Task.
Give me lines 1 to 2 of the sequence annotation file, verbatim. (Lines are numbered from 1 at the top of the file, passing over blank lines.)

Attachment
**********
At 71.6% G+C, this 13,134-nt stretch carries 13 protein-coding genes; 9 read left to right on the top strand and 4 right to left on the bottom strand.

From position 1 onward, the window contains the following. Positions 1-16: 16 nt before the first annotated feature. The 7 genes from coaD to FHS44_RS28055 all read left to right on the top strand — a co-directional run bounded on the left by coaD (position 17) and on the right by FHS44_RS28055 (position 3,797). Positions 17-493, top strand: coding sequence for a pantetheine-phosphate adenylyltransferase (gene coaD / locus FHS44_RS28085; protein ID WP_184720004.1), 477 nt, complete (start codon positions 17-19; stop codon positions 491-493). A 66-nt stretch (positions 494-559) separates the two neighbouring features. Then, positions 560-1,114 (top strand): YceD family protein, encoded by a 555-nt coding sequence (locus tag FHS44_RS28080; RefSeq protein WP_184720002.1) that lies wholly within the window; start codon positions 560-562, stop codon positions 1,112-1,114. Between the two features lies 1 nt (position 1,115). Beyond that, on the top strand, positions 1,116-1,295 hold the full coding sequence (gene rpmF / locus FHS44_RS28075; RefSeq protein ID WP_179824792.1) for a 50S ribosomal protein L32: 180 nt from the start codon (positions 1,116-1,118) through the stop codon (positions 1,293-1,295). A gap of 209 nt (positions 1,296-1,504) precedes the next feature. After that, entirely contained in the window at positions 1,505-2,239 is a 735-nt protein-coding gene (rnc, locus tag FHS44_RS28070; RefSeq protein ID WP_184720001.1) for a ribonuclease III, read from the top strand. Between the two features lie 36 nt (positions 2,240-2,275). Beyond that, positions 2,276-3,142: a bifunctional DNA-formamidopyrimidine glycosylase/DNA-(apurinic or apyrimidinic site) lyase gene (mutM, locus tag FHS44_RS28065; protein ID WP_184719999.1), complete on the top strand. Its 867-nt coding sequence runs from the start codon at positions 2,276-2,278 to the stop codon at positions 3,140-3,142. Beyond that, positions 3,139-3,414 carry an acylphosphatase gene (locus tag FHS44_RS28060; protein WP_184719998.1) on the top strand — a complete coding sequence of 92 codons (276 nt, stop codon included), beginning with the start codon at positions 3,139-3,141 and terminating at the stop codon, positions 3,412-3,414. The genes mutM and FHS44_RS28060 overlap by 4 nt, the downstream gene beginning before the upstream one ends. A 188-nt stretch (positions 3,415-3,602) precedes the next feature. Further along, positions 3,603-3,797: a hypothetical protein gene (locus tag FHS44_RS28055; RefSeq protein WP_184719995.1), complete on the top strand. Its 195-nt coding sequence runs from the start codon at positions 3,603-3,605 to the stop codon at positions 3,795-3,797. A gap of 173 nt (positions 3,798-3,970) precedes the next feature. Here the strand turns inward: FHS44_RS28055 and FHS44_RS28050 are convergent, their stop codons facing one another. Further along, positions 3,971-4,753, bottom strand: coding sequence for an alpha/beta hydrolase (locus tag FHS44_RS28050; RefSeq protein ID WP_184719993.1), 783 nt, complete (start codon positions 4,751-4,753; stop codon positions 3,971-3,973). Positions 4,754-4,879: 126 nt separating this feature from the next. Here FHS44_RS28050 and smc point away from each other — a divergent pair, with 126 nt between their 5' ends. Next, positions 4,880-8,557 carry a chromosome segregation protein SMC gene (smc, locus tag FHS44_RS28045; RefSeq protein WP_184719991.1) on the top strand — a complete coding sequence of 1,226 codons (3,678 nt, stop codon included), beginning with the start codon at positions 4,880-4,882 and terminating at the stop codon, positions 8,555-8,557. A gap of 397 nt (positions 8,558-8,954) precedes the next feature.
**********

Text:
At 71.6% G+C, this 13,134-nt stretch carries 13 protein-coding genes; 9 read left to right on the top strand and 4 right to left on the bottom strand.

From position 1 onward, the window contains the following. Positions 1-16: 16 nt before the first annotated feature. The 7 genes from coaD to FHS44_RS28055 all read left to right on the top strand — a co-directional run bounded on the left by coaD (position 17) and on the right by FHS44_RS28055 (position 3,797). Positions 17-493, top strand: coding sequence for a pantetheine-phosphate adenylyltransferase (gene coaD / locus FHS44_RS28085; protein ID WP_184720004.1), 477 nt, complete (start codon positions 17-19; stop codon positions 491-493). A 66-nt stretch (positions 494-559) separates the two neighbouring features. Then, positions 560-1,114 (top strand): YceD family protein, encoded by a 555-nt coding sequence (locus tag FHS44_RS28080; RefSeq protein WP_184720002.1) that lies wholly within the window; start codon positions 560-562, stop codon positions 1,112-1,114. Between the two features lies 1 nt (position 1,115). Beyond that, on the top strand, positions 1,116-1,295 hold the full coding sequence (gene rpmF / locus FHS44_RS28075; RefSeq protein ID WP_179824792.1) for a 50S ribosomal protein L32: 180 nt from the start codon (positions 1,116-1,118) through the stop codon (positions 1,293-1,295). A gap of 209 nt (positions 1,296-1,504) precedes the next feature. After that, entirely contained in the window at positions 1,505-2,239 is a 735-nt protein-coding gene (rnc, locus tag FHS44_RS28070; RefSeq protein ID WP_184720001.1) for a ribonuclease III, read from the top strand. Between the two features lie 36 nt (positions 2,240-2,275). Beyond that, positions 2,276-3,142: a bifunctional DNA-formamidopyrimidine glycosylase/DNA-(apurinic or apyrimidinic site) lyase gene (mutM, locus tag FHS44_RS28065; protein ID WP_184719999.1), complete on the top strand. Its 867-nt coding sequence runs from the start codon at positions 2,276-2,278 to the stop codon at positions 3,140-3,142. Beyond that, positions 3,139-3,414 carry an acylphosphatase gene (locus tag FHS44_RS28060; protein WP_184719998.1) on the top strand — a complete coding sequence of 92 codons (276 nt, stop codon included), beginning with the start codon at positions 3,139-3,141 and terminating at the stop codon, positions 3,412-3,414. The genes mutM and FHS44_RS28060 overlap by 4 nt, the downstream gene beginning before the upstream one ends. A 188-nt stretch (positions 3,415-3,602) precedes the next feature. Further along, positions 3,603-3,797: a hypothetical protein gene (locus tag FHS44_RS28055; RefSeq protein WP_184719995.1), complete on the top strand. Its 195-nt coding sequence runs from the start codon at positions 3,603-3,605 to the stop codon at positions 3,795-3,797. A gap of 173 nt (positions 3,798-3,970) precedes the next feature. Here the strand turns inward: FHS44_RS28055 and FHS44_RS28050 are convergent, their stop codons facing one another. Further along, positions 3,971-4,753, bottom strand: coding sequence for an alpha/beta hydrolase (locus tag FHS44_RS28050; RefSeq protein ID WP_184719993.1), 783 nt, complete (start codon positions 4,751-4,753; stop codon positions 3,971-3,973). Positions 4,754-4,879: 126 nt separating this feature from the next. Here FHS44_RS28050 and smc point away from each other — a divergent pair, with 126 nt between their 5' ends. Next, positions 4,880-8,557 carry a chromosome segregation protein SMC gene (smc, locus tag FHS44_RS28045; RefSeq protein WP_184719991.1) on the top strand — a complete coding sequence of 1,226 codons (3,678 nt, stop codon included), beginning with the start codon at positions 4,880-4,882 and terminating at the stop codon, positions 8,555-8,557. A gap of 397 nt (positions 8,558-8,954) precedes the next feature.